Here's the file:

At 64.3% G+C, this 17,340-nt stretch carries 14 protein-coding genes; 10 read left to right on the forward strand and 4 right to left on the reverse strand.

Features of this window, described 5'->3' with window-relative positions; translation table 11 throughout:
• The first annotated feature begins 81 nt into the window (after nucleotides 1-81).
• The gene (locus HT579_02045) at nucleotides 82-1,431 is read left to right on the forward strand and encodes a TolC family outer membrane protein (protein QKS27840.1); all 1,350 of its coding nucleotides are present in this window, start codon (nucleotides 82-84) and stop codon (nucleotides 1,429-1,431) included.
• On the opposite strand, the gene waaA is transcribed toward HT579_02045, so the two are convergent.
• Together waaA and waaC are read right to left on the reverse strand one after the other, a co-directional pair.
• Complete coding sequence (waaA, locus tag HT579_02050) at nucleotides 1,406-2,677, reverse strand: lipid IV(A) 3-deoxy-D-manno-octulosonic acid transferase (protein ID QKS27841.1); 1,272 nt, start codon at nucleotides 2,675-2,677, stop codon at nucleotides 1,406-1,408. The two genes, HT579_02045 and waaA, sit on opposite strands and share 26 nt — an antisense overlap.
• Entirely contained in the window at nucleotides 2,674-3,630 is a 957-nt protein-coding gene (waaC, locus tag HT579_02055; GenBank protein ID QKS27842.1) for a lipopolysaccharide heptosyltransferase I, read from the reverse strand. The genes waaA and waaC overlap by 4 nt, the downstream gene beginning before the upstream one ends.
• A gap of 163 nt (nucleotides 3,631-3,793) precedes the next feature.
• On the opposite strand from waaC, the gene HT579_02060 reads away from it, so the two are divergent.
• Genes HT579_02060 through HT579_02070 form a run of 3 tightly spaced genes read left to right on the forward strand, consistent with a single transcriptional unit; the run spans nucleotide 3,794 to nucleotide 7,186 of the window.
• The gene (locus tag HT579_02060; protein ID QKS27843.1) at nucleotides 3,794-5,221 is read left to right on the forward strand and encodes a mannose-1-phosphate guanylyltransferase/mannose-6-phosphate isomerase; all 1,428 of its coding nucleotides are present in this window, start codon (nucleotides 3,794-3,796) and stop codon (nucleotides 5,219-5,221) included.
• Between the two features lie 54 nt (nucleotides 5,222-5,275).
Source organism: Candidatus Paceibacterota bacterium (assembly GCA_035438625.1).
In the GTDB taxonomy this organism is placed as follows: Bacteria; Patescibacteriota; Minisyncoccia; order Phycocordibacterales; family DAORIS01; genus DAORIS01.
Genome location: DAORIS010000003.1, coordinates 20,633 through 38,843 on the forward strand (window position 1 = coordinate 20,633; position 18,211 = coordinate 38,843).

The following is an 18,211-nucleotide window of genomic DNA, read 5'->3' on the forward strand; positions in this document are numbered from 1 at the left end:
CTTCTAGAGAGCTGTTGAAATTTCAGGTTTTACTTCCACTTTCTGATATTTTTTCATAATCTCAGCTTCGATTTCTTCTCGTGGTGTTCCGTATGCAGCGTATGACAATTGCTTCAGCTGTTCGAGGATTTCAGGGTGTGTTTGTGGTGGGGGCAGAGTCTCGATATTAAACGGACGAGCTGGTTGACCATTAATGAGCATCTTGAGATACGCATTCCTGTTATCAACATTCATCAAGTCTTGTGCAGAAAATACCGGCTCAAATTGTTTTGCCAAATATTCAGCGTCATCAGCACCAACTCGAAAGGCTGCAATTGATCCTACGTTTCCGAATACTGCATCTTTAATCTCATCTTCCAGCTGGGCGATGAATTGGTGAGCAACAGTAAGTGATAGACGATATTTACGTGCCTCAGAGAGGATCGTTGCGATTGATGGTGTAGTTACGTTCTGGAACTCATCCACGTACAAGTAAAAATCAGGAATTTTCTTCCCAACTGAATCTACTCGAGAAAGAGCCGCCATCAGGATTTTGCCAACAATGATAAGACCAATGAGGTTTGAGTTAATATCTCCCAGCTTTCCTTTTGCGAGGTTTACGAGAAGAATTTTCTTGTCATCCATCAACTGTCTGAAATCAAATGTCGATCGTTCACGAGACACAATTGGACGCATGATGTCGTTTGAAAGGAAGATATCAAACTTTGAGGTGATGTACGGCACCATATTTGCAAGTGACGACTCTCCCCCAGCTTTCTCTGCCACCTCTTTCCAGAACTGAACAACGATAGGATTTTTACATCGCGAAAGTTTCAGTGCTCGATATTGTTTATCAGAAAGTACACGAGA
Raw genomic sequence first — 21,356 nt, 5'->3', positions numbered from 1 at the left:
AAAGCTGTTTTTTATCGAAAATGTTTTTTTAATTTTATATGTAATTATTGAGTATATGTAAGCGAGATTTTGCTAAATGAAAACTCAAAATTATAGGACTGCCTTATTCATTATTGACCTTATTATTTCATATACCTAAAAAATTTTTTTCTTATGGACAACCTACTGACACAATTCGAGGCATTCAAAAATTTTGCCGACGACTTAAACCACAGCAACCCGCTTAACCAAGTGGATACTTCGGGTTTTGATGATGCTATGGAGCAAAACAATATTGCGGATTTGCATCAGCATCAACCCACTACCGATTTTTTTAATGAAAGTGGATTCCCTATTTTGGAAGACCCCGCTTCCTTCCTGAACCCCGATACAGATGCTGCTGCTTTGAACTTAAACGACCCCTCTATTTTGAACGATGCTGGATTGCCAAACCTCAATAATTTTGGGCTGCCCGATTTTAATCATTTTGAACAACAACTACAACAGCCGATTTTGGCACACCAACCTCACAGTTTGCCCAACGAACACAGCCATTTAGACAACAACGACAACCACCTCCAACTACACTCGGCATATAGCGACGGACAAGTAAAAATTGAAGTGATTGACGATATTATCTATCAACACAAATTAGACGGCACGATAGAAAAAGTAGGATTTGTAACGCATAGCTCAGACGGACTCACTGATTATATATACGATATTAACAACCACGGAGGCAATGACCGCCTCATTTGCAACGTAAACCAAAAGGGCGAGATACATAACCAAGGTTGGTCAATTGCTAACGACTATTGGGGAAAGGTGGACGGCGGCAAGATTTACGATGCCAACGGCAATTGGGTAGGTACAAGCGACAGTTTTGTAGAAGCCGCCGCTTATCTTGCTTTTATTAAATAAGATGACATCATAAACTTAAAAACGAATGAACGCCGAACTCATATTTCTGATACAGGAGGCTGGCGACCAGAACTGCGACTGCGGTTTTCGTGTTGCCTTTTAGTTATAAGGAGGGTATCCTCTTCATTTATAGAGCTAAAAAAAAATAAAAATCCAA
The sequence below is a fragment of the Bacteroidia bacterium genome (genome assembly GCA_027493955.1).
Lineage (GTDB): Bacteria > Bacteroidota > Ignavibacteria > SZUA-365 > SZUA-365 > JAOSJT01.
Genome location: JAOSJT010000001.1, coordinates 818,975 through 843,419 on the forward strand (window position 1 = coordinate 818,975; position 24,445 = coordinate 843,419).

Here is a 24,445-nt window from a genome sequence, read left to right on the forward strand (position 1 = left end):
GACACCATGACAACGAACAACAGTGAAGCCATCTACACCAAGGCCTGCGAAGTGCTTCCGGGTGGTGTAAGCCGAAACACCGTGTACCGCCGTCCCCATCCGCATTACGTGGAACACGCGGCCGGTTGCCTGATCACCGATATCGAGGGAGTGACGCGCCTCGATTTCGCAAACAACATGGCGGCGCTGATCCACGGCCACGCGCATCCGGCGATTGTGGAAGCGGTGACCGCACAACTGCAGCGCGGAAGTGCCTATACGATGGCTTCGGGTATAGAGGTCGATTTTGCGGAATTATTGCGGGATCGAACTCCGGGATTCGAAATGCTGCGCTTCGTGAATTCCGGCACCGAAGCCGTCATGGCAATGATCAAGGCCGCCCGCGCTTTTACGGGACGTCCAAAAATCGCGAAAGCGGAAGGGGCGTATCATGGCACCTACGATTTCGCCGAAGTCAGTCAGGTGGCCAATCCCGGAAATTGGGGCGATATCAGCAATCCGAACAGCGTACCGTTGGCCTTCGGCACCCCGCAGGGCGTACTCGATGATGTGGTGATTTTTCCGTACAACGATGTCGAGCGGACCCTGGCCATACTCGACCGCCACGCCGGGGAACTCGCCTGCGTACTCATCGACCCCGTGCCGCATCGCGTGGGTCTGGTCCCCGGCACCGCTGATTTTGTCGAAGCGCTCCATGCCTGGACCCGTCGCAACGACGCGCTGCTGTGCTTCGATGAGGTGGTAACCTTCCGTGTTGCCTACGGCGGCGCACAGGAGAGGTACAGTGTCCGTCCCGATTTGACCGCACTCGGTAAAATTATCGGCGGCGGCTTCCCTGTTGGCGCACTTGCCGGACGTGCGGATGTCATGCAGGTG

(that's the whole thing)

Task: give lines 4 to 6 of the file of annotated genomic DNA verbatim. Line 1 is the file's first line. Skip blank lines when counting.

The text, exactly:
• The gene (locus HT579_02045) at nucleotides 82-1,431 is read left to right on the forward strand and encodes a TolC family outer membrane protein (protein QKS27840.1); all 1,350 of its coding nucleotides are present in this window, start codon (nucleotides 82-84) and stop codon (nucleotides 1,429-1,431) included.
• On the opposite strand, the gene waaA is transcribed toward HT579_02045, so the two are convergent.
• Together waaA and waaC are read right to left on the reverse strand one after the other, a co-directional pair.